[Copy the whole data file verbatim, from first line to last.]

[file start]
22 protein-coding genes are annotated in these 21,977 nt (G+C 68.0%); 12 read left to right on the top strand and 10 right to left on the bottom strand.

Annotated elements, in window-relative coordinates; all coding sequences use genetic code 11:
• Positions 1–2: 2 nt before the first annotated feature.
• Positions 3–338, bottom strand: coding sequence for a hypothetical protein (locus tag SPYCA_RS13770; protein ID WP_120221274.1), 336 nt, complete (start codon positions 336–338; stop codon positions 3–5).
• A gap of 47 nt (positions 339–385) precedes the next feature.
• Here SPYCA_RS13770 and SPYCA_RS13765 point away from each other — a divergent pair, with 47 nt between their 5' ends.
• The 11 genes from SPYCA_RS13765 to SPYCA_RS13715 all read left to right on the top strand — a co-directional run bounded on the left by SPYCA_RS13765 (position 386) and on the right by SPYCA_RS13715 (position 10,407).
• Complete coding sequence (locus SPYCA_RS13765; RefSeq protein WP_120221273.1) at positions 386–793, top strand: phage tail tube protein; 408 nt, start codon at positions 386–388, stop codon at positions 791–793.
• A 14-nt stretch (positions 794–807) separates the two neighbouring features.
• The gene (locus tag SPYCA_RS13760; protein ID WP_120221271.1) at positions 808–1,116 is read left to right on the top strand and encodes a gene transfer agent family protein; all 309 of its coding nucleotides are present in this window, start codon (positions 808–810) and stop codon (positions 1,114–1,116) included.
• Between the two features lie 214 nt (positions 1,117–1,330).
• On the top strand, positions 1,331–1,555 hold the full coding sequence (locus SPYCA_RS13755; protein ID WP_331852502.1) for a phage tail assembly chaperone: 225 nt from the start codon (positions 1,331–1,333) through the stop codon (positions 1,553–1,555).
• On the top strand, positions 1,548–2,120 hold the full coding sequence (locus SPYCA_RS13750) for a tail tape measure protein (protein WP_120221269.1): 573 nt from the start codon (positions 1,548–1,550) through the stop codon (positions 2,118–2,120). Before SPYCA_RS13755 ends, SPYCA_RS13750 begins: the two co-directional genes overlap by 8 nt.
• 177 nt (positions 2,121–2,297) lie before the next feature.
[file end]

22 protein-coding genes are annotated in these 21,977 nt (G+C 68.0%); 12 read left to right on the top strand and 10 right to left on the bottom strand.

Annotated elements, in window-relative coordinates; all coding sequences use genetic code 11:
• Positions 1–2: 2 nt before the first annotated feature.
• Positions 3–338, bottom strand: coding sequence for a hypothetical protein (locus tag SPYCA_RS13770; protein ID WP_120221274.1), 336 nt, complete (start codon positions 336–338; stop codon positions 3–5).
• A gap of 47 nt (positions 339–385) precedes the next feature.
• Here SPYCA_RS13770 and SPYCA_RS13765 point away from each other — a divergent pair, with 47 nt between their 5' ends.
• The 11 genes from SPYCA_RS13765 to SPYCA_RS13715 all read left to right on the top strand — a co-directional run bounded on the left by SPYCA_RS13765 (position 386) and on the right by SPYCA_RS13715 (position 10,407).
• Complete coding sequence (locus SPYCA_RS13765; RefSeq protein WP_120221273.1) at positions 386–793, top strand: phage tail tube protein; 408 nt, start codon at positions 386–388, stop codon at positions 791–793.
• A 14-nt stretch (positions 794–807) separates the two neighbouring features.
• The gene (locus tag SPYCA_RS13760; protein ID WP_120221271.1) at positions 808–1,116 is read left to right on the top strand and encodes a gene transfer agent family protein; all 309 of its coding nucleotides are present in this window, start codon (positions 808–810) and stop codon (positions 1,114–1,116) included.
• Between the two features lie 214 nt (positions 1,117–1,330).
• On the top strand, positions 1,331–1,555 hold the full coding sequence (locus SPYCA_RS13755; protein ID WP_331852502.1) for a phage tail assembly chaperone: 225 nt from the start codon (positions 1,331–1,333) through the stop codon (positions 1,553–1,555).
• On the top strand, positions 1,548–2,120 hold the full coding sequence (locus SPYCA_RS13750) for a tail tape measure protein (protein WP_120221269.1): 573 nt from the start codon (positions 1,548–1,550) through the stop codon (positions 2,118–2,120). Before SPYCA_RS13755 ends, SPYCA_RS13750 begins: the two co-directional genes overlap by 8 nt.
• 177 nt (positions 2,121–2,297) lie before the next feature.